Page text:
Meditation ?

    It makes sense now why people meditate. To train the mind to remain in the state of awareness, to seek and to understand why one should not react, one should not hate, one should not like, one should not become attached. Of course, this is easier said than done, and by any means, this realisation is not found by many, but it is through the teachings of Padmasambhava, his loving kindness to have traversed through the processes of birth and death, to teach us how to prepare for the processes of birth and death. However, one sees clearly now, even conceptualy, the reactions of the 5 gates , such as lust, attachment, hate, all lead to suffering now and suffering at ones death.

    It makes sense that we should seek in our meditation, to train the mind to fall out of the cycle of death and rebirth, the cycle of suffering. To maintain awareness of the processes of dissolutioin, to train the mind to be free from the 5 gates of worldly attachment, but like I said, it is easier said, than it is done. It also make sense that in Vipassana, we teach the mind to remain still, in perfection and to remain in non-duality.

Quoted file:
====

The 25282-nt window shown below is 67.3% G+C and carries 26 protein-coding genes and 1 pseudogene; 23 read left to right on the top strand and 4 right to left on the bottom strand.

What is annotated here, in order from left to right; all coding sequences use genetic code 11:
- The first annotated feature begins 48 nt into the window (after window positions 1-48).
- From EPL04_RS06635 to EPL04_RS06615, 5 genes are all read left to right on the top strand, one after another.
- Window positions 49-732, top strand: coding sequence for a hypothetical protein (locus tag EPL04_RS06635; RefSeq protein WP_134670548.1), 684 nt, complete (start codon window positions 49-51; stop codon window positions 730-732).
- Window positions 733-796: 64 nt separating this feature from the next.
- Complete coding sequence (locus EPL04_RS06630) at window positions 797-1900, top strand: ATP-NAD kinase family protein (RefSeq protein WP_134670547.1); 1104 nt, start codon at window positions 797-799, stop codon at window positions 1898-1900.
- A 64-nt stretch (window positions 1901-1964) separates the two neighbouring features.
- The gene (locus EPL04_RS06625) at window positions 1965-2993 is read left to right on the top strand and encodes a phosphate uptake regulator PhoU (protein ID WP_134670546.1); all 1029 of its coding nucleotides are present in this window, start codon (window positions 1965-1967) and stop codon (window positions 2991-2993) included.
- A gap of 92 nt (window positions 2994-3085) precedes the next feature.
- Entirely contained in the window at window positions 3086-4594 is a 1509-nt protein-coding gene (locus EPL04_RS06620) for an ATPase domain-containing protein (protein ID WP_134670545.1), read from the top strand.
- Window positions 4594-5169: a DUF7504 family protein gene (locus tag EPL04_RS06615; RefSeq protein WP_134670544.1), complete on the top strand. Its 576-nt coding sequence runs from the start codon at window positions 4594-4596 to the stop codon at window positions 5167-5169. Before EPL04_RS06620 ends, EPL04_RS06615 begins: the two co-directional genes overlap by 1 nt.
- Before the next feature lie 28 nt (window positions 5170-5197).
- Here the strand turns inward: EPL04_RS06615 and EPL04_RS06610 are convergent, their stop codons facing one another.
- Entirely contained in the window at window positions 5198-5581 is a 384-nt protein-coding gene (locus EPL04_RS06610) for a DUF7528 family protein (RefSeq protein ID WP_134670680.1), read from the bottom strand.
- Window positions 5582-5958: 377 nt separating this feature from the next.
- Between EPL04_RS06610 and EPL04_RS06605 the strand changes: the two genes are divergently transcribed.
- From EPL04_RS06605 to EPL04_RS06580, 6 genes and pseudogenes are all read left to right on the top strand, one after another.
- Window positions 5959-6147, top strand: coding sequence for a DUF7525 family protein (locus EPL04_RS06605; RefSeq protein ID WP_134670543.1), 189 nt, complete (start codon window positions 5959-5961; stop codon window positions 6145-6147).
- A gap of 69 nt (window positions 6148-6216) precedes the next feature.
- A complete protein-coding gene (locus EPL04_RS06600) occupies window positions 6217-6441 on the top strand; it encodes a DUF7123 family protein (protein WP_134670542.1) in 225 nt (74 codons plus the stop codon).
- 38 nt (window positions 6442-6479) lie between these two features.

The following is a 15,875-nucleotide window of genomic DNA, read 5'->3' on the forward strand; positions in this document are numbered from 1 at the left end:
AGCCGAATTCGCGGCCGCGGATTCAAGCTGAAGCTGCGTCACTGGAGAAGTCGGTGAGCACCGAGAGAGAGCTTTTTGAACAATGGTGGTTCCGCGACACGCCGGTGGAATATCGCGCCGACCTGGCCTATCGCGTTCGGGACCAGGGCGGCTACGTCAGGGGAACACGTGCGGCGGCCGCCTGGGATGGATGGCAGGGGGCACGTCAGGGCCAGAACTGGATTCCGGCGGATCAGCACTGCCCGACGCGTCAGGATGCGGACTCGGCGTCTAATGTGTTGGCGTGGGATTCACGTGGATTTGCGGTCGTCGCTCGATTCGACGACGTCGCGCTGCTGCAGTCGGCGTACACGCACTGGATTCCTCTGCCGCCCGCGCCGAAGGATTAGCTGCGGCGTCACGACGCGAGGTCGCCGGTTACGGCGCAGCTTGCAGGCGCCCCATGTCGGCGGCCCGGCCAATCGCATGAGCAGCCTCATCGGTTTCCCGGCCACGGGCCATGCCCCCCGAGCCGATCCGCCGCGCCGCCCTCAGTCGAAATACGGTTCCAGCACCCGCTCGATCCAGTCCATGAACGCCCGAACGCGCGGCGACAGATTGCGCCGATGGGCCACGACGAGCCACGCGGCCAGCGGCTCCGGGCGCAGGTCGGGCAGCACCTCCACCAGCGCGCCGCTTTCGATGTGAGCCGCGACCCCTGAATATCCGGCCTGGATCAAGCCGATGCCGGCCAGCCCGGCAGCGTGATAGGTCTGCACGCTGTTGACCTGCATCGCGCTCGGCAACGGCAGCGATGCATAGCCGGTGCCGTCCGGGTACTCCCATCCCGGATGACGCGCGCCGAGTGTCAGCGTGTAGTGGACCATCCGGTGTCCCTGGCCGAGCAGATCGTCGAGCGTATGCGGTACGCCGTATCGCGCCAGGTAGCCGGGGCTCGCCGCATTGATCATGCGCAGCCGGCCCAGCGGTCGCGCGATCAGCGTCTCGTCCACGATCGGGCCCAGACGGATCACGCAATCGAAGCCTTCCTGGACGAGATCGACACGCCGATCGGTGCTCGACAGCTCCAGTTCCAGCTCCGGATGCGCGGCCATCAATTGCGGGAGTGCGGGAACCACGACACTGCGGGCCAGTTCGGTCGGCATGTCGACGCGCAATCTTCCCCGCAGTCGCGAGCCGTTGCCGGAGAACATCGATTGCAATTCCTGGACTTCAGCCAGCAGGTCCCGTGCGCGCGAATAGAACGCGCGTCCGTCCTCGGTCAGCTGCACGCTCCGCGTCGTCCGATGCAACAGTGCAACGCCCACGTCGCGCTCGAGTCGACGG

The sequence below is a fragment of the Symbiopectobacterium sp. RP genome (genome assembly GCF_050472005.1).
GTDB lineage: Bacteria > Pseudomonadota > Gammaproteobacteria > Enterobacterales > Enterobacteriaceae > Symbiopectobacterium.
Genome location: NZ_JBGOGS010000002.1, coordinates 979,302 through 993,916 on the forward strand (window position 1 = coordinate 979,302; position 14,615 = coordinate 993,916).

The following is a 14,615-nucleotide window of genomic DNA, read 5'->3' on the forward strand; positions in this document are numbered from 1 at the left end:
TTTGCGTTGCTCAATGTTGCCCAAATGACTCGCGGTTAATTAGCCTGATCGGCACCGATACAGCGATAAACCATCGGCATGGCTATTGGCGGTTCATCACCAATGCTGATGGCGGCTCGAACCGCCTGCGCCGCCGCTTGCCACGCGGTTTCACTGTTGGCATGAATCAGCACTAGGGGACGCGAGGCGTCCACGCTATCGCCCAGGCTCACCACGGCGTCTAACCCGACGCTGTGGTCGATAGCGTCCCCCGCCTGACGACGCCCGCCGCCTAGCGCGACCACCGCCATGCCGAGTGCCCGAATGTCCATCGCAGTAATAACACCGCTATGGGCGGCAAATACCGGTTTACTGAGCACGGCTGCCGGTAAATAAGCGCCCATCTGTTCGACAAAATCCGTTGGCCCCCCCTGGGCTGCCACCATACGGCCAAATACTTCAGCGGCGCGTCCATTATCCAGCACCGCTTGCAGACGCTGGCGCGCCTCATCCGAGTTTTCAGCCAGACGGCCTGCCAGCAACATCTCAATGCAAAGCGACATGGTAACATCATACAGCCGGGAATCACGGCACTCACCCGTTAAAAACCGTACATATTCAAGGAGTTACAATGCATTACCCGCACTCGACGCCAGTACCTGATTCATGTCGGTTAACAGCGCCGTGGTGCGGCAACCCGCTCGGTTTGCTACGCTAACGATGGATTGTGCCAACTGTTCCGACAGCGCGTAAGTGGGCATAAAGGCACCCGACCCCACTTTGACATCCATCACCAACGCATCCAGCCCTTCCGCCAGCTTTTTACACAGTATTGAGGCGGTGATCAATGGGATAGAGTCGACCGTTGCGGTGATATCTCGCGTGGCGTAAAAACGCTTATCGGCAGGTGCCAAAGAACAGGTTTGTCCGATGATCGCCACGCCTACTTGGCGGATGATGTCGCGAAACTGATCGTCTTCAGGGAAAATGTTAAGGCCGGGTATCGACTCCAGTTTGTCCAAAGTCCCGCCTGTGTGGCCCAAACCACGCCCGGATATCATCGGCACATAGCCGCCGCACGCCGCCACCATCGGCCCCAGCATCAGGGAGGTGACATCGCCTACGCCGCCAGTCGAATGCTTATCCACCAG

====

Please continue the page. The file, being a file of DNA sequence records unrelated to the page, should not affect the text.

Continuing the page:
10. #10
    prana Guest
    I hope as I write, I do not put forth the feeling of pride, which I know in the past some have also seen. I also wish, that whatever I have written, you do not be clouded by what may be on own shortcomings, english skills, disrespect in anway, as these are all my faults.

    I hope that you can see beyond these words, and see the true teachings which have been passed on by the Historical Buddha's, by the great Padma Sambhava's, the great Mahasiddas Tilopa, Naropa, Milarepa, and the great Lama Tsongkhapa, the Dalai Lama, the teachings of the Panchen Lama.

    I hope that these words will help generate the curiosity energies in your mind, to search for your own truth, of which is my intention.

    All faults, disrespect, possible errors, misunderstandings are all faults of mine and mine only!

    May all beings receive the great energies of the teachers, to practise the Dharma, and to liberate suffering.

  11. #11
    Xebsball Guest
    Very informative, thanks :D

    I'll save it on my computer so i can read it better later.

    "You will never need to feel weak, helpless, indecisive, not fascinating or ashamed of your genital dimensions. GOOD-BYE Humiliation. Bullies, Karate Experts, Boxing Champions, traffic wardens will melt to pulp as you master every situation."
    Master Deltoo